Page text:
Here are the fruits of my ten hours of metal detecting in Kaga while Immo and Per mucked around with the magnetometer Wednesday and Thursday.
Top left is a spool-shaped copper-alloy handle, cast around a slim iron rod that’s broken off at the lower end. There’s indistinct cast relief decoration on the handle, and its shape and size are identical to those of 11th century key handles. These keys are L-shaped with prongs toward the end of the horizontal rod.
The next thingie is also a handle, belonging to a key or an ear scoop. El Cheapo openwork decoration typical of the 10th century, where instead of moulding a fine 9th century interlace of gripping-beasts the artisan would just drill through the thing a few times. At the top is a loop for attaching the key to your pectoral jewellery with a bronze chain. Along the frame of the interlace are two
polyhedrical knobs , interestingly placed asymmetrically.
Next is a lead spool, painstakingly carved by little shavings of the knife. I figure this must be a weight, an idea that could be tested by comparing it to known units of measurement. Its date is unknown to me.
At the centre of the picture is my favourite find (because of its age), the foot-end of a miniature disc-on-bow brooch of 6th century date. It’s tinned and gilded in spots. The tapered shapes that reach down from either side to join the end of the brooch are the beaks of two eagles, a feature of brooches all over Germanic-speaking Europe from some time in the late 4th century up into the early 9th. The birds are descendants of Gothic eagle brooches of the 4th century around the Black Sea, but they don’t pair up until they reach Scandinavia. Hugin & Munin?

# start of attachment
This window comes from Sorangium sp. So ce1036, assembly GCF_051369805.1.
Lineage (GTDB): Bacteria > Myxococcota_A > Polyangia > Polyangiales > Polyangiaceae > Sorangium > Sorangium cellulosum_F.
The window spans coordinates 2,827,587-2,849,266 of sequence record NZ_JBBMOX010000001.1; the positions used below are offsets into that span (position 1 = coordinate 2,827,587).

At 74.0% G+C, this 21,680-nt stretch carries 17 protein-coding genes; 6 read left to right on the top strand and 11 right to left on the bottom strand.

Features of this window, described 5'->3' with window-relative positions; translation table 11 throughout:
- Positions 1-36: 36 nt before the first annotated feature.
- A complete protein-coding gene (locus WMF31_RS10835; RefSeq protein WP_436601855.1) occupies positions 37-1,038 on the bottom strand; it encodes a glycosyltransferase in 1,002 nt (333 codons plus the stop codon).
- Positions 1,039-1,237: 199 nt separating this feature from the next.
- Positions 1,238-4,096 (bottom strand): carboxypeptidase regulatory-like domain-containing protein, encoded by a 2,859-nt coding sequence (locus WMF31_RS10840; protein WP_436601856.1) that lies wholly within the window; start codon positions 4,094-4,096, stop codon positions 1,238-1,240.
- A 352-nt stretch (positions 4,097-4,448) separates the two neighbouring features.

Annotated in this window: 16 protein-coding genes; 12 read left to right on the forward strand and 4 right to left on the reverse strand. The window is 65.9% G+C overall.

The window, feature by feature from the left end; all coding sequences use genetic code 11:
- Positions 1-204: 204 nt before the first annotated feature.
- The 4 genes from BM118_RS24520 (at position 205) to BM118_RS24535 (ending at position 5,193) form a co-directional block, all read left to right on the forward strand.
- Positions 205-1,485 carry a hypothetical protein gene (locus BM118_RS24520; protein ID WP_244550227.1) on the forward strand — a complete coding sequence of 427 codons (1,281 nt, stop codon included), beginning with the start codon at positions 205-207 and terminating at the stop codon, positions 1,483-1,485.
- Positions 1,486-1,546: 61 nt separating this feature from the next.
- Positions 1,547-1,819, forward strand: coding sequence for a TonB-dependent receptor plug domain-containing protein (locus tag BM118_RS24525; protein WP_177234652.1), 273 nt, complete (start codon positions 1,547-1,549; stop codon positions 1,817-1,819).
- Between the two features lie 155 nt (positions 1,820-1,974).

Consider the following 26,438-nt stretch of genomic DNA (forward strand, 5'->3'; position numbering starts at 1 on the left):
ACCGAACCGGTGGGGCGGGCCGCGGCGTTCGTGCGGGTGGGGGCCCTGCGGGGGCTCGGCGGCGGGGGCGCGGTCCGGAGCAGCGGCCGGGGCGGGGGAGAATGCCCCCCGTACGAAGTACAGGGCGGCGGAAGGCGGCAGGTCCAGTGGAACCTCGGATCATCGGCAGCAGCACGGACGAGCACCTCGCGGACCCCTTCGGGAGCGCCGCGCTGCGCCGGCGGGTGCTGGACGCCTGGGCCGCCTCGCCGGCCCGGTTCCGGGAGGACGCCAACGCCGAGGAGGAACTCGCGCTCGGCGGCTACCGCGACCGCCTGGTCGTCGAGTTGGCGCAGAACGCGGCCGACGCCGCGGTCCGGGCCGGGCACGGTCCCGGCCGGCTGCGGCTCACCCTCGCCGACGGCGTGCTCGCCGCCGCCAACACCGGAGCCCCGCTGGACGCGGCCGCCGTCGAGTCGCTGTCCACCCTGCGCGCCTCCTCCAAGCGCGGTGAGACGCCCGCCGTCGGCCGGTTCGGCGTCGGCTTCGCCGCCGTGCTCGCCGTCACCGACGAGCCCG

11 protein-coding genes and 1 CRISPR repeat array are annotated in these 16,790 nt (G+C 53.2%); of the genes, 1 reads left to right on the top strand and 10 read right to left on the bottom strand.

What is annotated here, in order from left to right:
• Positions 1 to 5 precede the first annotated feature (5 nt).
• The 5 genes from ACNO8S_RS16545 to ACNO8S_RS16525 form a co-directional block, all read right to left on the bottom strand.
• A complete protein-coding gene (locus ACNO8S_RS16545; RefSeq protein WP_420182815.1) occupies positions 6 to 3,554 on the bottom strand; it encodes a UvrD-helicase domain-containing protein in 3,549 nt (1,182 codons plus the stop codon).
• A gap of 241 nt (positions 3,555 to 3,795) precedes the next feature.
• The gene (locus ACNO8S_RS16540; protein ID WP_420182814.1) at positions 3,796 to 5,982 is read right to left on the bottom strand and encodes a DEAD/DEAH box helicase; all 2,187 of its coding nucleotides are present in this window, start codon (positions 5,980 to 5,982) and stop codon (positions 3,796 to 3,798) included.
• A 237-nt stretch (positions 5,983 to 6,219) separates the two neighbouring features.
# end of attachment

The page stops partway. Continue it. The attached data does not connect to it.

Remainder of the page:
Next is one of those utilitarian items that are hopeless to date: the end-plate of a knife handle, designed to be slipped onto the tang of the knife before it’s stuck into the wooden or antler handle. The one thing that may indicate an early date is the outline shape of the thing: it tapers to a point at the bottom instead of just being oval or round. Smells like 6/7/8th century to me.
Finally, one of Queen Christina’s ubiquitous quarter-öre coins. According to Pierre of AHIMKAR,
almost 60 million were struck only in 1635. We’ve found nine of them since myself and the Gothenburgers started metal detecting in Östergötland in April 2003. They’ve popped up at three out of thirteen sites we’ve investigated so far. This particular coin was struck in 1633 when the Queen was a little girl of seven. She personally had nothing to do with Treasury politics at the time: Sweden was governed by her guardians from the battlefield death at Lützen of her father in 1632 until she came of age in 1646. So the brain behind that huge coin issue was Axel Oxenstierna, the Chancellor.
So, what does this all mean? Taken together with the finds we’ve made before, we seem to be dealing with a magnate’s farm established about AD 500 and moved to some other location about AD 1050. We have cool finds from every century in that interval. And then generation upon generation of farmers dropping coins and buttons as they ploughed, sowed and reaped.